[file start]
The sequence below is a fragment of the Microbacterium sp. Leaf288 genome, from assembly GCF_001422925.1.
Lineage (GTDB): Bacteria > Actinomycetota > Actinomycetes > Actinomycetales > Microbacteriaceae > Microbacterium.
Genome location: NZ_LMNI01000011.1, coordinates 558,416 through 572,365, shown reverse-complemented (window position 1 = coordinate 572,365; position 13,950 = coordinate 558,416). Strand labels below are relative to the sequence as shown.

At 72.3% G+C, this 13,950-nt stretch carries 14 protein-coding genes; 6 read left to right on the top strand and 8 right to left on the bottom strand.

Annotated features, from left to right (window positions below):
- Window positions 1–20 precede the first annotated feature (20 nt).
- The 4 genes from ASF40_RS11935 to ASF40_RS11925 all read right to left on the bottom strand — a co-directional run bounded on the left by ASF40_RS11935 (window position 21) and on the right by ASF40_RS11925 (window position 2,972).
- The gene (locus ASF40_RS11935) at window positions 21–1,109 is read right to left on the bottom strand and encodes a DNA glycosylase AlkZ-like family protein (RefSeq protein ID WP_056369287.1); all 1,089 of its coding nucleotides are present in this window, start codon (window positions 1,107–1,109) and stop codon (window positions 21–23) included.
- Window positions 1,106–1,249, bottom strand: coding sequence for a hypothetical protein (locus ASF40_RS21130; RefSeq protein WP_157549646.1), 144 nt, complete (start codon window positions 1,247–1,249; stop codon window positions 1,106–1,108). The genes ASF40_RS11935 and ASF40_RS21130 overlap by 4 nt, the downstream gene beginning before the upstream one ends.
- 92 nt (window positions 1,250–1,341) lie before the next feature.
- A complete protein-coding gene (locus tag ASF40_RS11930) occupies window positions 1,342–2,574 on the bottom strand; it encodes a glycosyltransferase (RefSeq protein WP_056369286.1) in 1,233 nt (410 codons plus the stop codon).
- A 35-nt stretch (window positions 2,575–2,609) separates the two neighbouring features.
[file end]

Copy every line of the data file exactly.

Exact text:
The sequence below is a fragment of the Microbacterium sp. Leaf288 genome, from assembly GCF_001422925.1.
Lineage (GTDB): Bacteria > Actinomycetota > Actinomycetes > Actinomycetales > Microbacteriaceae > Microbacterium.
Genome location: NZ_LMNI01000011.1, coordinates 558,416 through 572,365, shown reverse-complemented (window position 1 = coordinate 572,365; position 13,950 = coordinate 558,416). Strand labels below are relative to the sequence as shown.

At 72.3% G+C, this 13,950-nt stretch carries 14 protein-coding genes; 6 read left to right on the top strand and 8 right to left on the bottom strand.

Annotated features, from left to right (window positions below):
- Window positions 1–20 precede the first annotated feature (20 nt).
- The 4 genes from ASF40_RS11935 to ASF40_RS11925 all read right to left on the bottom strand — a co-directional run bounded on the left by ASF40_RS11935 (window position 21) and on the right by ASF40_RS11925 (window position 2,972).
- The gene (locus ASF40_RS11935) at window positions 21–1,109 is read right to left on the bottom strand and encodes a DNA glycosylase AlkZ-like family protein (RefSeq protein ID WP_056369287.1); all 1,089 of its coding nucleotides are present in this window, start codon (window positions 1,107–1,109) and stop codon (window positions 21–23) included.
- Window positions 1,106–1,249, bottom strand: coding sequence for a hypothetical protein (locus ASF40_RS21130; RefSeq protein WP_157549646.1), 144 nt, complete (start codon window positions 1,247–1,249; stop codon window positions 1,106–1,108). The genes ASF40_RS11935 and ASF40_RS21130 overlap by 4 nt, the downstream gene beginning before the upstream one ends.
- 92 nt (window positions 1,250–1,341) lie before the next feature.
- A complete protein-coding gene (locus tag ASF40_RS11930) occupies window positions 1,342–2,574 on the bottom strand; it encodes a glycosyltransferase (RefSeq protein WP_056369286.1) in 1,233 nt (410 codons plus the stop codon).
- A 35-nt stretch (window positions 2,575–2,609) separates the two neighbouring features.